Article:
Courtesy, Joseph Dole

I was on death row for many years before Illinois banned the death penalty in 2011. I’m a “lifer” now, serving a life-without-parole (LWOP) sentence.

Does that mean I’m thrilled to be off death row? Quite the contrary. Why? Well, not for the reasons you probably think. Let me explain…

Death penalty inmates get all sorts of legal resources thrown at them, while lifers are left to fend for themselves. And the numbers say it all.  A whopping 73% of death penalty convictions are overturned, while only 7% of “lifers” convictions are.

And If you understand why and how so many death penalty convictions are overturned, you’ll see that there’s a likely chance there’s an even higher % of innocent people in prison with LWOP sentences than with death sentences.

Activists the world over, write to death row inmates offering emotional, financial, and legal support. Innocence projects, high-powered law firms and others jockey to represent them in court. Laws are enacted across the country to ensure that those who receive the death penalty are provided heightened due process rights. Their cases are reviewed with a fine-tooth comb to supposedly ensure no innocent person is put to death.

“Both Republican and Democratic appointees have voted to overturn death sentence convictions because they so often involve such issues as evidence withheld from the defense, police and prosecutorial misconduct, corrupt judges, lying witnesses, faulty forensics, biased juries, improper instructions to the jury, or other serious flaws in the original trials.”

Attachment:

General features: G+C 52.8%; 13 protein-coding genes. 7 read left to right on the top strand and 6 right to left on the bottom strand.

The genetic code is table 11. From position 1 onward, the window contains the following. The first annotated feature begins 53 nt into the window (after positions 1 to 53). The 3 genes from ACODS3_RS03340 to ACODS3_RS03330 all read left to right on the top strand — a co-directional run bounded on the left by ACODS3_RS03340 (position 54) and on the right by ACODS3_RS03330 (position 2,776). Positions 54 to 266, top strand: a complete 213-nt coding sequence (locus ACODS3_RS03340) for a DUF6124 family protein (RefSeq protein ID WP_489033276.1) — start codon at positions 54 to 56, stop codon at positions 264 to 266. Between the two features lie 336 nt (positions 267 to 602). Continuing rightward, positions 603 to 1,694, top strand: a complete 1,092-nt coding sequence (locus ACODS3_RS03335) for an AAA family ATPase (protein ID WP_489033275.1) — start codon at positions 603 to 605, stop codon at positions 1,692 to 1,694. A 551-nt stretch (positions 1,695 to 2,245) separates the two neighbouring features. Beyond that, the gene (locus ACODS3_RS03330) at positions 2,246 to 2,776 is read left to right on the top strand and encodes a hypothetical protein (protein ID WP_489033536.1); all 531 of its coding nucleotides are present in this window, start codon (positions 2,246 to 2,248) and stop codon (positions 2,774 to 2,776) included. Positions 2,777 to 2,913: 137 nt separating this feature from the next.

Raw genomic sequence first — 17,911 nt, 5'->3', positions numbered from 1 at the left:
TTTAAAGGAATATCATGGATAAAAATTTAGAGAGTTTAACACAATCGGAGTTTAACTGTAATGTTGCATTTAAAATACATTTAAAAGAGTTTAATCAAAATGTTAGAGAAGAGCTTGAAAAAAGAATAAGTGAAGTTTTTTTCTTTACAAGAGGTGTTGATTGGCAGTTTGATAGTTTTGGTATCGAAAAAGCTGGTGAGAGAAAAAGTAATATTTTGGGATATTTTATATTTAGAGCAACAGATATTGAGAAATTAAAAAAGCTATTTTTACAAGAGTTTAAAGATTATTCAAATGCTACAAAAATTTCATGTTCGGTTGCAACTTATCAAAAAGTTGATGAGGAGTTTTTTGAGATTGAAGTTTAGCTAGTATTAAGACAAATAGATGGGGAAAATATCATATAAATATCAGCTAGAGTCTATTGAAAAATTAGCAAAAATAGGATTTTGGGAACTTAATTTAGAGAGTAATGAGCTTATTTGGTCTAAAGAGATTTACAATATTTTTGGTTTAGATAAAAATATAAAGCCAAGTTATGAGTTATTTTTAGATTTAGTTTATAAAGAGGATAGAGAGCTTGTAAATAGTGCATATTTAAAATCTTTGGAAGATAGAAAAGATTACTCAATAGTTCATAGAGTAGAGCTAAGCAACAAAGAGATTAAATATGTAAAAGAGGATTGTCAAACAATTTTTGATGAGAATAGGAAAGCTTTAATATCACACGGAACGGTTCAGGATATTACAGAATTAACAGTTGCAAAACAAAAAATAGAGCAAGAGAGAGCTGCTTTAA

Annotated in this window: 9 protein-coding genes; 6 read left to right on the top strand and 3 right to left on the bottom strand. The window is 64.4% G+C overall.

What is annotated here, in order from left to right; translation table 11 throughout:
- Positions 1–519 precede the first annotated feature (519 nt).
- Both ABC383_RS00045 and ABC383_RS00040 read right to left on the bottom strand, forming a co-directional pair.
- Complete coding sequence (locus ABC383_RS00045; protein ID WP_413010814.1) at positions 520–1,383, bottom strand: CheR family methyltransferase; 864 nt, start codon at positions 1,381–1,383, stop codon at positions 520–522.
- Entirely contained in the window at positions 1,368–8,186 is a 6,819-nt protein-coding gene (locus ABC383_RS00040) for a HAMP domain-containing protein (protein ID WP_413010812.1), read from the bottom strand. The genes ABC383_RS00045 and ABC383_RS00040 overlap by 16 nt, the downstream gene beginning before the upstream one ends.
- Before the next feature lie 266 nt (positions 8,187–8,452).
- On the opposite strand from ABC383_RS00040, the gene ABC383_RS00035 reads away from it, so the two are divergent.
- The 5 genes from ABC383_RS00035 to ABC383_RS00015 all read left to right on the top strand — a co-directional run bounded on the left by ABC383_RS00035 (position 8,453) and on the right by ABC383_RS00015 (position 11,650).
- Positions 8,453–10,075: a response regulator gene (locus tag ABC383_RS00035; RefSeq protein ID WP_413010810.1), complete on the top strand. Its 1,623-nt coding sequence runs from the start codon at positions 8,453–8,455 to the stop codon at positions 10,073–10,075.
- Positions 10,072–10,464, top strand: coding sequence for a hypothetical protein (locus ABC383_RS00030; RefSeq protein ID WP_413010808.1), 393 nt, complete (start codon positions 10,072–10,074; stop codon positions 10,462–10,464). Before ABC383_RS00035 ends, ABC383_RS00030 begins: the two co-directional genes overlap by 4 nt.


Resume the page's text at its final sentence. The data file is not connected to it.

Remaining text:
-Washington Post, 4/17/2015

So the more heinous your crime, the more likely you’ll get your conviction overturned. A death sentence literally improves your odds of getting a new trial by a factor of ten.

Common sense therefore tells us that if lifers were given the same additional due process safeguards and resources, thousands more of them would have their convictions overturned as well. While some obviously would be re-convicted, others would be able to finally prove their innocence.

In fact, in states with the death sentence option, prosecutors use the THREAT of the death penalty sentence to get offenders to take a plea deal of life-without parole and avoid going to trial. When Gov. Quinn abolished the death penalty in Illinois, a prosecutor claimed that the loss of the death penalty denied him a valuable tool to scare people into pleading guilty in exchange for a LWOP sentence. He seemingly doesn’t realize what many former death penalty prosecutors already have – “that threat of death is used as a coercive tool to get guilty pleas for capital crimes, leading to false life-sentence convictions”.

Don’t miss Joseph Dole’s award winning  story: The Case For Why Violent Offenders Deserve Parole

I was found eligible to receive the death penalty prior to being wrongly convicted of a gang-related double murder. A jury found me guilty, even though there was insufficient evidence to convict me as an actual perpetrator of the crime. The appellate court claimed I was convicted under a “theory of accountability,” seemingly for the actions of my co-defendants.

Ironically, the judge found all of my co-defendants’ ineligible for the death penalty. It made no difference to the judge that this was my first felony conviction – while my co-defendants all had extensive past criminal histories.

Serving a life-without-parole (LWOP) sentence, I am now one of thousands on Illinois’ invisible death row. Across America, we “lifers” now number over 100,000 – nearly one in ten of whom were juveniles when they “allegedly” committed their crimes.